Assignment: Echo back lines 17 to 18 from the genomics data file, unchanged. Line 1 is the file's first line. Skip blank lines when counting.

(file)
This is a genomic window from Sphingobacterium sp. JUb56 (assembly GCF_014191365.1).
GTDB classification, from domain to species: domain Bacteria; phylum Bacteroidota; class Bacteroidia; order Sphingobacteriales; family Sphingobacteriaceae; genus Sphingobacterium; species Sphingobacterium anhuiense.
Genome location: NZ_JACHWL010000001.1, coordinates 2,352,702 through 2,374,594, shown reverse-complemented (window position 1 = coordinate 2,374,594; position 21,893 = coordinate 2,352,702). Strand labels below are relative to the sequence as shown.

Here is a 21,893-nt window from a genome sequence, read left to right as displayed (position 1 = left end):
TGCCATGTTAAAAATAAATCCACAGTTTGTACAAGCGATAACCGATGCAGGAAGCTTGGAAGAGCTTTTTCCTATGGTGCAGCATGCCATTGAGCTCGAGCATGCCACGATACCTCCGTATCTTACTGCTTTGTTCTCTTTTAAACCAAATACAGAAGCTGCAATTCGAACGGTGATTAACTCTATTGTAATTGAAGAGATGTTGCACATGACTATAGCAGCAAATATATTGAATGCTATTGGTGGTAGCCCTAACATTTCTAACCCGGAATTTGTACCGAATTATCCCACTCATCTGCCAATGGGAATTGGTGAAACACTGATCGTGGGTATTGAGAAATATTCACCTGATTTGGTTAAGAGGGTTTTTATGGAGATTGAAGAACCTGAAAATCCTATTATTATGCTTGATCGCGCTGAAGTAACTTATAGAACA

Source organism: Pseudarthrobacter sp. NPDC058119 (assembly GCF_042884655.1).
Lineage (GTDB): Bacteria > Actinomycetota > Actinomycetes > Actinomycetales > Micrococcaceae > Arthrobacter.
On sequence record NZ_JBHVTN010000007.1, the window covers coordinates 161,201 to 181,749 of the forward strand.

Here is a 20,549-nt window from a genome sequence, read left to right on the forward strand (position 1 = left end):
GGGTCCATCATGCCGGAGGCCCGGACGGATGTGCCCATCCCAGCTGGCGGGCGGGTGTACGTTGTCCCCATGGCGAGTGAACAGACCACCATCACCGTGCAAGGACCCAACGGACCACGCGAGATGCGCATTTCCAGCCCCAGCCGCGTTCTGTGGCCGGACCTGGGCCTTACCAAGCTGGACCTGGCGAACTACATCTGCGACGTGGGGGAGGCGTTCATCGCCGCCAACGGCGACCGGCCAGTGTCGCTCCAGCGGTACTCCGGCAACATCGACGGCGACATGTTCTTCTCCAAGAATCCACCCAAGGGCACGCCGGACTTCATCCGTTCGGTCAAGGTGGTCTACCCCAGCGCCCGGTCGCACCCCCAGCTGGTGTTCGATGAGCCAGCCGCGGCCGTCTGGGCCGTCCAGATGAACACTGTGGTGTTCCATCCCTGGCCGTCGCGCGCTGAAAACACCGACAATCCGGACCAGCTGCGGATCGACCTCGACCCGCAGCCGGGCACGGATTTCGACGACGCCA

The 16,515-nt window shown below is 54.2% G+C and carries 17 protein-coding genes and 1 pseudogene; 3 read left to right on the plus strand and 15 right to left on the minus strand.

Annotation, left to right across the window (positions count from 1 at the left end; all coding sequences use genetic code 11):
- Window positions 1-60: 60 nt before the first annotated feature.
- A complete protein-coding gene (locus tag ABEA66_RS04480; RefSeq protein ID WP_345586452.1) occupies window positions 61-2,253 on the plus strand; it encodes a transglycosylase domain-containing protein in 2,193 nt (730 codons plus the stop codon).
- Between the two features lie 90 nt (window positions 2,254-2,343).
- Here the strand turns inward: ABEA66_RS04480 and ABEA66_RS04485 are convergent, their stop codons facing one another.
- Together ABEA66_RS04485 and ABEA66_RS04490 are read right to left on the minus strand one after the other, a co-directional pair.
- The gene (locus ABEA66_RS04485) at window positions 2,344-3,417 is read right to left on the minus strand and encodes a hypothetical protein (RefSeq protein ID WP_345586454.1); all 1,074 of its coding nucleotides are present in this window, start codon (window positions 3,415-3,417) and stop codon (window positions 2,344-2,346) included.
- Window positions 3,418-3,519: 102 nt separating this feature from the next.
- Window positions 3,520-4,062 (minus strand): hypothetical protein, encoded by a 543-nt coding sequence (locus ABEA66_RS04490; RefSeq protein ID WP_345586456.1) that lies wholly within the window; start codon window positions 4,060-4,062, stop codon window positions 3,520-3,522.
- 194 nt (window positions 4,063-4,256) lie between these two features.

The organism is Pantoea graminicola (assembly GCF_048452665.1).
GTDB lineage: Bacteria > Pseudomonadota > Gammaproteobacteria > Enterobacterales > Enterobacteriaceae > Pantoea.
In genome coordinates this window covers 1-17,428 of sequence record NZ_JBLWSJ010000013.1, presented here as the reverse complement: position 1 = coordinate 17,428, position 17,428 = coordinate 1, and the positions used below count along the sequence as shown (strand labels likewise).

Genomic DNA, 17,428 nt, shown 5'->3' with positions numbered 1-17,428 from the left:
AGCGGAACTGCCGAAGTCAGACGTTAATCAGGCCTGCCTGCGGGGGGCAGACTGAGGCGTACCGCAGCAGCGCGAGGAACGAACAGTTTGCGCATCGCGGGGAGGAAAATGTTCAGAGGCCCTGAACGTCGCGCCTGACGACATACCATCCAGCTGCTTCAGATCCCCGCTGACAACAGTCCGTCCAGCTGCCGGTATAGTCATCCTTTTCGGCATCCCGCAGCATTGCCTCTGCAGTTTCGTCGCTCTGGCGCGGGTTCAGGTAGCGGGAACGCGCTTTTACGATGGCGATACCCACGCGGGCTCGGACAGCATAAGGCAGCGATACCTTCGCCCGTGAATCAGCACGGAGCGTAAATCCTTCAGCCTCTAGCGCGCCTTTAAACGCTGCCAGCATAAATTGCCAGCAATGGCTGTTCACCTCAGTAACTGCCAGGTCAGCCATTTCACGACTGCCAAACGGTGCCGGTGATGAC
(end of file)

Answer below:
- Together ABEA66_RS04485 and ABEA66_RS04490 are read right to left on the minus strand one after the other, a co-directional pair.
- The gene (locus ABEA66_RS04485) at window positions 2,344-3,417 is read right to left on the minus strand and encodes a hypothetical protein (RefSeq protein ID WP_345586454.1); all 1,074 of its coding nucleotides are present in this window, start codon (window positions 3,415-3,417) and stop codon (window positions 2,344-2,346) included.